To examine how the minimum wage will affect employment in Florida by area, I take advantage of the U.S. Bureau of Labor Statistics Occupational Employment Statistics. Table 1 shows the wages at the 10th, 25th, 50th, 75th, and 90th percentile of each area's wage distribution in 2019. The areas are listed in order of the median wage. The highest median is in Palm Bay-Melbourne-Titusville in east central Florida where the median worker is paid $17.98 per hour. The lowest median wages are in central Florida with the median wage in Sebring, Florida at $13.94 per hour. The adverse employment effects of the minimum wage will be greatest in the local labor markets where the mandated wage will increase the cost of hiring workers the most. The implication is that the $15 minimum wage will lower employment most in Sebring and least in Palm Bay. In effect, the ranking of cities by their current median wage is in inverse order of their expected employment loss as a consequence of the increase in the minimum wage.

Table 1: 2019 Hourly Wage Distributions in Florida Metropolitan and Nonmetropolitan areas

 

Wage Percentile

Florida area

10th

25th

50th

75th

90th

Palm Bay-Melbourne-Titusville

9.63

12.16

17.98

29.19

48.13

Tampa-St. Petersburg-Clearwater

9.62

12.17

17.87

28.64

44.03

Miami-Fort Lauderdale-West Palm Beach

9.48

12.02

17.76

28.66

44.42

Jacksonville

9.63

12.14

17.68

27.74

41.42

Gainesville

9.50

12.01

17.56

28.08

43.23

Naples-Immokalee-Marco Island

9.96

12.75

17.53

26.97

40.37

Tallahassee

9.48

11.89

17.37

26.49

39.11

Port St. Lucie

9.50

11.86

17.17

26.11

38.41

North Port-Sarasota-Bradenton

9.69

12.09

17.00

25.51

38.09

Crestview-Fort Walton Beach-Destin

9.52

11.90

16.91

27.42

40.72

Cape Coral-Fort Myers

9.67

12.16

16.87

25.48

37.56

Lakeland-Winter Haven

9.46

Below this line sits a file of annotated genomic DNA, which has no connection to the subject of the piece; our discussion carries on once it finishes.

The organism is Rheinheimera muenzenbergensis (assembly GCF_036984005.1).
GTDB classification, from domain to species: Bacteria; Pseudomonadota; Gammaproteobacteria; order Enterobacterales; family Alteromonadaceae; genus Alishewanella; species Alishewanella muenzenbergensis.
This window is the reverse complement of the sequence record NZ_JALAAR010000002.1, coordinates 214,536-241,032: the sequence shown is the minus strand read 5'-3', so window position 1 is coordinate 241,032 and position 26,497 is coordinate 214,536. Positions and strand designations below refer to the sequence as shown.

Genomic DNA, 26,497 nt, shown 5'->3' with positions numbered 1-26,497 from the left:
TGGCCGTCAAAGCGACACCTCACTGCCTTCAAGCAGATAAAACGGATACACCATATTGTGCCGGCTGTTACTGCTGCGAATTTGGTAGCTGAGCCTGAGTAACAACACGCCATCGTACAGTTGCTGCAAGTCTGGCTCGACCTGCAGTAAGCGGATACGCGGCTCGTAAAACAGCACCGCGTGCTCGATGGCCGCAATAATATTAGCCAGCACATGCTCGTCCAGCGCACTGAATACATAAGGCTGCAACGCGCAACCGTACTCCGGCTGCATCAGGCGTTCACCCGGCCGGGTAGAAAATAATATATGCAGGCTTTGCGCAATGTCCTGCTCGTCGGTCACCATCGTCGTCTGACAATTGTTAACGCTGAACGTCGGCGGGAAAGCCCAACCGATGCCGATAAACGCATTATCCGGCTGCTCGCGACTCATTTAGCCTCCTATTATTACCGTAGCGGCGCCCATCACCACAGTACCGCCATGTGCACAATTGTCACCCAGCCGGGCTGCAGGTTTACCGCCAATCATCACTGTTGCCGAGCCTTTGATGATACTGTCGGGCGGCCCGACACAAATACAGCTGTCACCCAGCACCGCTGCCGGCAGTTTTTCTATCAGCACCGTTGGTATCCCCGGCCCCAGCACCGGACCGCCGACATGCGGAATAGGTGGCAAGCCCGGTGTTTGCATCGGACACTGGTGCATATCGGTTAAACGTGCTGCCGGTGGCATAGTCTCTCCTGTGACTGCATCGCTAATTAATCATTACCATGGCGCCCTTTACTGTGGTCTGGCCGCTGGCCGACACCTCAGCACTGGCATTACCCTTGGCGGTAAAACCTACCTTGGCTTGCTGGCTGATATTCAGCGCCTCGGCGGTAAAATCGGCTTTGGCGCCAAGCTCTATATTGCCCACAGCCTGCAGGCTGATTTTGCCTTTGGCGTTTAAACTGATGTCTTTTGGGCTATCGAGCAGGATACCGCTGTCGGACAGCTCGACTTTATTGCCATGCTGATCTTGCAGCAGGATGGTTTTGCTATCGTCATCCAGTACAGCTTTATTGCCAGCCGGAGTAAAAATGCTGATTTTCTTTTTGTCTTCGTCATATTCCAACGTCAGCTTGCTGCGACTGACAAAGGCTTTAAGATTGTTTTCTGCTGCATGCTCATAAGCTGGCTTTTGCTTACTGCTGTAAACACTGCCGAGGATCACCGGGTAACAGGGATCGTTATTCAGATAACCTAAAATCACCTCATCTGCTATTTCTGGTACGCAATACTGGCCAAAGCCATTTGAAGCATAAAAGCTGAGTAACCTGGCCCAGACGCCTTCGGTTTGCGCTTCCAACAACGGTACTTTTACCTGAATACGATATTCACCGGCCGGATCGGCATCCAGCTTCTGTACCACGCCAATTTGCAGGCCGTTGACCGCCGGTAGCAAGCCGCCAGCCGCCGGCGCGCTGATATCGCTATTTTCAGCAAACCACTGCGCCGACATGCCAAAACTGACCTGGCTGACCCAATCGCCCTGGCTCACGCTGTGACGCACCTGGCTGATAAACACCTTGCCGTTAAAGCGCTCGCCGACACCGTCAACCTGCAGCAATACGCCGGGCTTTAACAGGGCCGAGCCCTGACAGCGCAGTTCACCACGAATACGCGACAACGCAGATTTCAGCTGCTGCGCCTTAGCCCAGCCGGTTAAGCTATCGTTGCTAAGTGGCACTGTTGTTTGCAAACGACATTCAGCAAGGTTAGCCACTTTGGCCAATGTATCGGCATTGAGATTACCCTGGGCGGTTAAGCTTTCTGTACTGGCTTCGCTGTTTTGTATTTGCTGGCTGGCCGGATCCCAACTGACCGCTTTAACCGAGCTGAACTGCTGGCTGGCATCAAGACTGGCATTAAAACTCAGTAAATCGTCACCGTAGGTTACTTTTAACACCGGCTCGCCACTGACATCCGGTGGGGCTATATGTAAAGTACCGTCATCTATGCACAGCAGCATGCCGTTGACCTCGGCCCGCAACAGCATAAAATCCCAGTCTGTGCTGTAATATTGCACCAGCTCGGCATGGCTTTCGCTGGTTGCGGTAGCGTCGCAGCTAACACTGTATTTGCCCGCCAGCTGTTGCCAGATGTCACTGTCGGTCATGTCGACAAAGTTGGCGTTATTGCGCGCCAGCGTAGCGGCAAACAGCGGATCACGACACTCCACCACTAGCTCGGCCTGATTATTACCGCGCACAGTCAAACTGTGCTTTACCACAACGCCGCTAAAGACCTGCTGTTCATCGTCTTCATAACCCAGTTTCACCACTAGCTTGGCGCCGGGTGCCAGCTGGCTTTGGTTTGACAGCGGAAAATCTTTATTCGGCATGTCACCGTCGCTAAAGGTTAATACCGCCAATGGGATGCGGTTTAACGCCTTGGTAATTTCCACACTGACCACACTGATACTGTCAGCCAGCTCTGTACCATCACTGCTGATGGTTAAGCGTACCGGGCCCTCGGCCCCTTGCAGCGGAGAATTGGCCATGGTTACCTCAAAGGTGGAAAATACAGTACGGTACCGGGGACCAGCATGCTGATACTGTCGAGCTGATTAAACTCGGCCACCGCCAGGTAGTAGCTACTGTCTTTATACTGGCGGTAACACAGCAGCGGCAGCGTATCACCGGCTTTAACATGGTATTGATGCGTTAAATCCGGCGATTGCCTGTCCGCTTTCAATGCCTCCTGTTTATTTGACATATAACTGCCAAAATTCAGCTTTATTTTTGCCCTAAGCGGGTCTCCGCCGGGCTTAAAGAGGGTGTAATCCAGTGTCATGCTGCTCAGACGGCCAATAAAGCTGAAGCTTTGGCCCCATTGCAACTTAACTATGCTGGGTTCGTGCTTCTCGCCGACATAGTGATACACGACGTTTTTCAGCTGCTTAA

11.63

16.55

24.34

35.54

Pensacola-Ferry Pass-Brent

9.41

11.50

16.55

25.17

37.22

Orlando-Kissimmee-Sanford

9.45

11.48

16.50

26.43

40.66

Panama City

9.43

11.65

16.27

25.09

38.51

South Florida nonmetropolitan area

9.35

11.48

16.07

23.00

33.67

Sebastian-Vero Beach

9.63

11.74

15.95

23.63

34.60

Punta Gorda

9.46

11.58

15.69

24.11

36.15

North Florida nonmetropolitan area

9.23

11.07

15.30

21.76

31.09

The Villages

9.25

11.06

15.18

23.44

34.75

Homosassa Springs

9.25

10.98

15.13

22.45

34.49

Deltona-Daytona Beach-Ormond Beach

9.28

11.04

15.11

22.49

32.77

Ocala

9.29

11.03

14.93

22.32

32.11

Sebring

9.17

10.51

13.94

20.09

30.06

Source:www.bls.gov/oes/tables.htm

We can estimate the share of workers that will have wages increased as a result of the minimum wage and also the percent increase in the cost of hiring the workers for each of these areas. Our estimates are shown in Table 2. For workers at the 10th percentile, the minimum wage would raise the cost of hiring by 56-64%, depending on the area. These are the jobs that are the most likely to face reduced employment prospects as a consequence of the minimum wage policy. As current wages rise, the percent increase in employment cost falls. For workers at the 25th percentile, the cost of hiring rises by 17-43%. At the median, most workers are unaffected by the policy.